"The most important thing I learned in my PhD was to get the margins on the pages right."
Back in the day, an older woman in the registrar's office would go through your thesis or dissertation with a ruler and measure to make sure the margins on each page were just so. And if not, the dissertation would be turned back, and you got to reformat it. This was the University's final lesson in compliance.
But really, why does marginal perfectionism matter? We did it because the system required it. Fortunately, this particular requirement has disappeared, but why did the system require it? One imagines so that reproductions of the dissertation on a smaller sheet of paper would not lose important information. There may have once been a good reason, but margin size enforcement was promulgated as a rule that lasted long past the original need.
At a major university with which I have an affiliation, I am working on establishing a new degree program. This is a relatively cost-free enterprise the university, the units of study are almost entirely already offered. However to get the program established, we have to have an Expression of Interest, vetted by three faculties involved, including 2 committees in my faculty, as well as two committees at the university level. Then we have a proposal, whose form is 57 pages. And then we need to go through all the same committees. I am told the 57 page form is designed to dissuade people who aren't serious. But for those who are, that and all the meeting for something so technically simple to implement is pointless.
One of the faculty committees has about 50 members, all of whose job, apparently is to ratify what the other committees said and supervise one or two full-time staff members.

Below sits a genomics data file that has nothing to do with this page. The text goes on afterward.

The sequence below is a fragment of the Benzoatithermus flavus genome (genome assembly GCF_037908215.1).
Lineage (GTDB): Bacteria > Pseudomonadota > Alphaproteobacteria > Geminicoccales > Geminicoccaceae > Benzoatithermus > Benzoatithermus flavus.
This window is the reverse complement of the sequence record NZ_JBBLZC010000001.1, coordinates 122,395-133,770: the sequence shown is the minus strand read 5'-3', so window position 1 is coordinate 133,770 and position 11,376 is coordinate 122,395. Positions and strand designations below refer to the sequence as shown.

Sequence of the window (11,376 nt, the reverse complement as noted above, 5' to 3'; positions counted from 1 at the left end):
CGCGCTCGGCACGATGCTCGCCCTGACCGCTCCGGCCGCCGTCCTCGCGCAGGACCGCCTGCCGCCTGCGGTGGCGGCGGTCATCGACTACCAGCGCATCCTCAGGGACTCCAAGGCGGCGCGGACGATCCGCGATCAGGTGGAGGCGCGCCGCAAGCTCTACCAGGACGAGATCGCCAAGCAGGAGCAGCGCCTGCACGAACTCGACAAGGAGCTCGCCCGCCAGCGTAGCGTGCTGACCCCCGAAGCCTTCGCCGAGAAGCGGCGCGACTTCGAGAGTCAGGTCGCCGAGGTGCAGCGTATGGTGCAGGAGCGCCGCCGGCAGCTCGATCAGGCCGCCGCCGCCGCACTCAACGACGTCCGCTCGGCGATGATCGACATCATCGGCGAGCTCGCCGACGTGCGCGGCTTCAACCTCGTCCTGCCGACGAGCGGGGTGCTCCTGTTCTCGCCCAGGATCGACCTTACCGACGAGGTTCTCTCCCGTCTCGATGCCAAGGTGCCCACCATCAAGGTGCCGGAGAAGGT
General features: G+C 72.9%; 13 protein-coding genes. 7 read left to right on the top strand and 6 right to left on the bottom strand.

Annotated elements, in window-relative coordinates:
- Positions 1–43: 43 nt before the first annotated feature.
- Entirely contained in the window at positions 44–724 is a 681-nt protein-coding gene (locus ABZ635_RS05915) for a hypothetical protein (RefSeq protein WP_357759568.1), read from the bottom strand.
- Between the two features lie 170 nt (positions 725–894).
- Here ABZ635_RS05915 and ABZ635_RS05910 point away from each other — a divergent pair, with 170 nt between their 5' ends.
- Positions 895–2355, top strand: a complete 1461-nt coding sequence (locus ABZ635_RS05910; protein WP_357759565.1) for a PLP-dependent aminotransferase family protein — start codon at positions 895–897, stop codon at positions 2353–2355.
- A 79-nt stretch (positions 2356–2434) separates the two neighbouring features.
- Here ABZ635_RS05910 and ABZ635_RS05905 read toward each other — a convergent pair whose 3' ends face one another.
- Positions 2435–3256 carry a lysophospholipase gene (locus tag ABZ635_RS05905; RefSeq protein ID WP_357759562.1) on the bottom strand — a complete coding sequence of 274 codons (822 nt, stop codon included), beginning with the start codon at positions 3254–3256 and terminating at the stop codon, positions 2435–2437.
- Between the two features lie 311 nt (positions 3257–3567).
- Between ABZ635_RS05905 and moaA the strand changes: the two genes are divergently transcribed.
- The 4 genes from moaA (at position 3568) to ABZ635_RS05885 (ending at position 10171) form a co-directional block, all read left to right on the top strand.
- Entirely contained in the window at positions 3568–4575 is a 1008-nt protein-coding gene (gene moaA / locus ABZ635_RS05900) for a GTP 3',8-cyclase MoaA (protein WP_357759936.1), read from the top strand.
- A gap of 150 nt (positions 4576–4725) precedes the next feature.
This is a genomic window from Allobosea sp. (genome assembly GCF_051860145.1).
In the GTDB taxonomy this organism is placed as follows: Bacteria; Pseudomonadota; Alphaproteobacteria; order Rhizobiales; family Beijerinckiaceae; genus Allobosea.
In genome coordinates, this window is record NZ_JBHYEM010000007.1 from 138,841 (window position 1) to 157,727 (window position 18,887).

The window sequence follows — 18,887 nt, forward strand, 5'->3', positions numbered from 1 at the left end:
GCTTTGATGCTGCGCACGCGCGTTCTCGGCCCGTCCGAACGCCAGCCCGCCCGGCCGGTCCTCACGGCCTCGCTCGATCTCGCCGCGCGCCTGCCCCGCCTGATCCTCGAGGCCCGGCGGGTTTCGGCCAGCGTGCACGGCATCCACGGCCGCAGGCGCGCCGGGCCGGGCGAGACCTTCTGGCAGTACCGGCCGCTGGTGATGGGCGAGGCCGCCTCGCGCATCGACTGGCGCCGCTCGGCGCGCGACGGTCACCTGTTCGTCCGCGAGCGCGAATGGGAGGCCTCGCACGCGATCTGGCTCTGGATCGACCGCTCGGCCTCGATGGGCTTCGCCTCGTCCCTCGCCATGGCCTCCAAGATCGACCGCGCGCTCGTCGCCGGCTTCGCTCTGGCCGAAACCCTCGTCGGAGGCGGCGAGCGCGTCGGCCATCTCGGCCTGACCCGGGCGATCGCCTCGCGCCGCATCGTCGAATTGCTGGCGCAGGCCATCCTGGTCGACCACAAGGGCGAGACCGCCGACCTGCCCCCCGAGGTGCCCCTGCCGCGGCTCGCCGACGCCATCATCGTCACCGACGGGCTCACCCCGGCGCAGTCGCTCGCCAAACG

Let a thousand degrees flourish, and if they don't succeed, they can be cancelled.
Just as universities accredit students (who undoubtedly think exams and homeworks and projects are a nuisance), degree programs often go through accreditation themselves to show that the curriculum they require students engage in comports with what the industry associations who control ABET think is important (or was important, as this is an exceptionally conservative process designed to stifle innovation.) The last time I went through this (fortunately I did not have to lead it in my Department), each required course produced a notebook with sample poor, average, and good work from students for each assignment, as well as printouts of the assignments and other miscellany. It is pretty clear the review panel did not actually review the contents of each notebook. They may have sampled them. The wall of notebooks was there to demonstrate compliance. Each assignment was cross-referenced against objectives and qualities students were supposed to accomplish by successfully completing that assignment. While this sounds good in principle, it is basically a database exercise, labelling things as satisfying objectives rather than changing things to meet objectives.
Let universities produce students whose value is they graduated from a university that taught what it thought important, and if that aligns with market demand, all the better. It is not as if students don't also have to take and pass exams to be a Professional this or that, and an education that helped would be appropriately recognized, or universities don't have well-established and largely self-fulfilling reputations.
Academics do nothing if not evaluate each other's work. The amount of time writing letters of recommendation, evaluations of promotion cases, reviews of proposals and each other's programs, and conducting peer reviews of articles is surprisingly, and in my view unnecessarily, high. It is academia generating work for academics who ought to be in the primary business of creating and transmitting knowledge, not evaluating knowledge creation and transmission. It is, in economic terms, a deadweight loss. If all this evaluation improved the quality of knowledge production or transmission sufficiently, it might not be, but there is no evidence I see such is the case. We adopt the forms because those before us adopted the forms.